Browse by title

You are looking at 1 - 10 of 94 items :

  • Labour Policy x
  • Social And Political Science 2015 x
Clear All
This content is available to you

Daniel Berliner, Anne Regan Greenleaf, Milli Lake, Margaret Levi and Jennifer Noveck

You do not have access to this content

Daniel Berliner, Anne Regan Greenleaf, Milli Lake, Margaret Levi and Jennifer Noveck

Chapter 3 asks the question under what conditions should we expect labor rights in global supply chains to improve? How do we make analytic sense of the complex universe of actors and interests involved in global supply chains, as well as their governance and the multitude of relationships and modes of influence among them? What forms of social pressure do we expect to lead to changes in behavior, and under what circumstances? Chapter 3 presents the answers to these complex questions using an analytic framework focusing on four clusters of actors, their incentives and beliefs, and the changing patterns of interest alignment and misalignment among them. The four key clusters of actors, defined by their relationship to the process of production are supply chain workers and their allies, governments, businesses, and end consumers. Each of these clusters in turn comprises myriad types of actors in different geographic locales and structural positions in the supply chain.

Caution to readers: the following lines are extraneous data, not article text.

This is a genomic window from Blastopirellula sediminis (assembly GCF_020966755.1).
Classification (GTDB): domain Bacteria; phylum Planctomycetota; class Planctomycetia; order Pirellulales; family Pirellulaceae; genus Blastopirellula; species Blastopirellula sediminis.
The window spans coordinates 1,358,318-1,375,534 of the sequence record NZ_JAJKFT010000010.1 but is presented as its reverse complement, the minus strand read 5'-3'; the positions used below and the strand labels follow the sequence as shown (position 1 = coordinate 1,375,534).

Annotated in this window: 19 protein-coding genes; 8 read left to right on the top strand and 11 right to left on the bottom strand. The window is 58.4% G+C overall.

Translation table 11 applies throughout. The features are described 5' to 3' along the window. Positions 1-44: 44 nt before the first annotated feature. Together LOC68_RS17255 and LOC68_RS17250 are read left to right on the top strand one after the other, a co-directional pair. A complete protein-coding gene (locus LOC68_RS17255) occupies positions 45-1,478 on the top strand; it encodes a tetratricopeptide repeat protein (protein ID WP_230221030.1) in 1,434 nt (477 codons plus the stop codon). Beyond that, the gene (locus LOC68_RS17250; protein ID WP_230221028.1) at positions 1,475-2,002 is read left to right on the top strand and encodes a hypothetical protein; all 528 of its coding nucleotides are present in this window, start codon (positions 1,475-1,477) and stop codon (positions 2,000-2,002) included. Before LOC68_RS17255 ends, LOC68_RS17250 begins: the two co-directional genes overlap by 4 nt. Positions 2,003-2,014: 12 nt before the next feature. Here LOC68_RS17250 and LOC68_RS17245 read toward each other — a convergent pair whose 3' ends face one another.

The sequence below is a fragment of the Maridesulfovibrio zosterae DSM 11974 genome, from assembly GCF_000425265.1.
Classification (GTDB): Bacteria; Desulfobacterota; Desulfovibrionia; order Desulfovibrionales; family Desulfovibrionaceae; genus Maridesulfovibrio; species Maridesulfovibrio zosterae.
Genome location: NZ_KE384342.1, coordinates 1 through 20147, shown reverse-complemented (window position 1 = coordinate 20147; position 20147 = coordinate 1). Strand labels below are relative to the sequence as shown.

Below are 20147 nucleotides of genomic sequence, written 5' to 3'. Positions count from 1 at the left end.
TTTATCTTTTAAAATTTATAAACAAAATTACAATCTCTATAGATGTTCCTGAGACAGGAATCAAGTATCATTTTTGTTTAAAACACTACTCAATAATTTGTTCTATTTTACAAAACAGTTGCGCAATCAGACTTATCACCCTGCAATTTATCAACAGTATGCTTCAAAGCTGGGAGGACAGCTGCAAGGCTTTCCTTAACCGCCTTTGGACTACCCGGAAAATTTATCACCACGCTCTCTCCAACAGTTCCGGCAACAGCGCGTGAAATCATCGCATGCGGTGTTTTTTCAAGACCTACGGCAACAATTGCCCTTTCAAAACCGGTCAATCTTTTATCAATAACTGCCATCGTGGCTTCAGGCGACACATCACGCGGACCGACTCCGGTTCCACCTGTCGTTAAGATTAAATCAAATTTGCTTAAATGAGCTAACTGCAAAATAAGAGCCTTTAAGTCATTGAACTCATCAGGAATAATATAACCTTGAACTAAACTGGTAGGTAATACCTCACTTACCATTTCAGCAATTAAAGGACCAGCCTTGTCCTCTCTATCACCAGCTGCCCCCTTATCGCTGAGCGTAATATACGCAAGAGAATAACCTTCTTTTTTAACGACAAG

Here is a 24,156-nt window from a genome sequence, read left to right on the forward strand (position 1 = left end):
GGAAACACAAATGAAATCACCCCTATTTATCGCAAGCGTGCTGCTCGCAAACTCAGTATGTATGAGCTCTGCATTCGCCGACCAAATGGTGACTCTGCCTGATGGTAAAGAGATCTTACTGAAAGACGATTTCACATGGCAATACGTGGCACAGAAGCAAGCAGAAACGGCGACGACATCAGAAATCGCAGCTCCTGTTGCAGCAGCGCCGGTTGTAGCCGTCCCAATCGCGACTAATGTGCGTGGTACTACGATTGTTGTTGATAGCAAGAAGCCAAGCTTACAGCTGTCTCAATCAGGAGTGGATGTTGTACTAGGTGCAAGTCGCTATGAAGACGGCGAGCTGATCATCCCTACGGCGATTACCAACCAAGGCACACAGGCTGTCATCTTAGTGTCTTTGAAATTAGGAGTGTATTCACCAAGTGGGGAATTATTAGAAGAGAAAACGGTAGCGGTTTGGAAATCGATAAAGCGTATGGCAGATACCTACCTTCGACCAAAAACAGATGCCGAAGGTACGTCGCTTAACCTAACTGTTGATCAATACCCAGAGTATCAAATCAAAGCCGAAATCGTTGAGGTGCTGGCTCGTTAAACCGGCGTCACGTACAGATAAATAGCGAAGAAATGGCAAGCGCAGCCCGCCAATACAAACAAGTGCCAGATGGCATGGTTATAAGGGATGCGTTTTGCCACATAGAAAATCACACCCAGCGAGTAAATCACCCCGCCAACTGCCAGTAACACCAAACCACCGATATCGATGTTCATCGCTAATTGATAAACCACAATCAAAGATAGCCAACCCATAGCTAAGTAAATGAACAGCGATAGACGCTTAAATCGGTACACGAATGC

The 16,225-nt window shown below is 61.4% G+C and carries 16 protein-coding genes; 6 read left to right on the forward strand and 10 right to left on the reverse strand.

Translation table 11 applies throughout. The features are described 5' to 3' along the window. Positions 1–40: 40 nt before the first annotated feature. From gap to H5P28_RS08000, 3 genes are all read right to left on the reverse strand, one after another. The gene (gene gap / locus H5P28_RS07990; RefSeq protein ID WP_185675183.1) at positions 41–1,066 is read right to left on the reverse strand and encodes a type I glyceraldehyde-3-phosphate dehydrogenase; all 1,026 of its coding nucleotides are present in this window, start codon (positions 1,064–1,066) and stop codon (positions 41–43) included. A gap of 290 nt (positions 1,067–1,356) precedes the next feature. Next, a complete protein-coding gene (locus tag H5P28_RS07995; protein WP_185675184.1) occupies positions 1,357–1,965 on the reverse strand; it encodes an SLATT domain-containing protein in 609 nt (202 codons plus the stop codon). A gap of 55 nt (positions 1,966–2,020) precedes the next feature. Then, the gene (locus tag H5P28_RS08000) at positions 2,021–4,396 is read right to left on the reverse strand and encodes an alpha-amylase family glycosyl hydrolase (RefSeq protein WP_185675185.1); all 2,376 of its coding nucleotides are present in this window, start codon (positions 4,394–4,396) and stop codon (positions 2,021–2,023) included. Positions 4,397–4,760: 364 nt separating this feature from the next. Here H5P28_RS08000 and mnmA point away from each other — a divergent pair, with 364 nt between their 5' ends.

You do not have access to this content

Daniel Berliner, Anne Regan Greenleaf, Milli Lake, Margaret Levi and Jennifer Noveck

Chapter 8 focuses on the case of apparel production and labor rights in Bangladesh. In this chapter, we demonstrate how the existing political equilibrium in Bangladesh has been poor working conditions, including several major factory fires and building collapses that have made headlines worldwide. We focus on the Rana Plaza tragedy and its aftermath as an example of how an exogenous shock, such as a building collapse or a factory fire, can be an important point of leverage for workers and their allies. While such shocks have the potential to shift the existing equilibrium, sustainable change is by no means assured. Even in the case of Bangladesh where significant international media attention was able to, at least temporarily, align end consumers with workers and their allies, the lack of long-term commitment to punishing brands and suppliers who violate workers’ rights by end consumers in combination with a domestic political equilibrium that disadvantages workers is likely to result in a missed opportunity to significantly improve working conditions in Bangladesh’s apparel industry.
You do not have access to this content

Daniel Berliner, Anne Regan Greenleaf, Milli Lake, Margaret Levi and Jennifer Noveck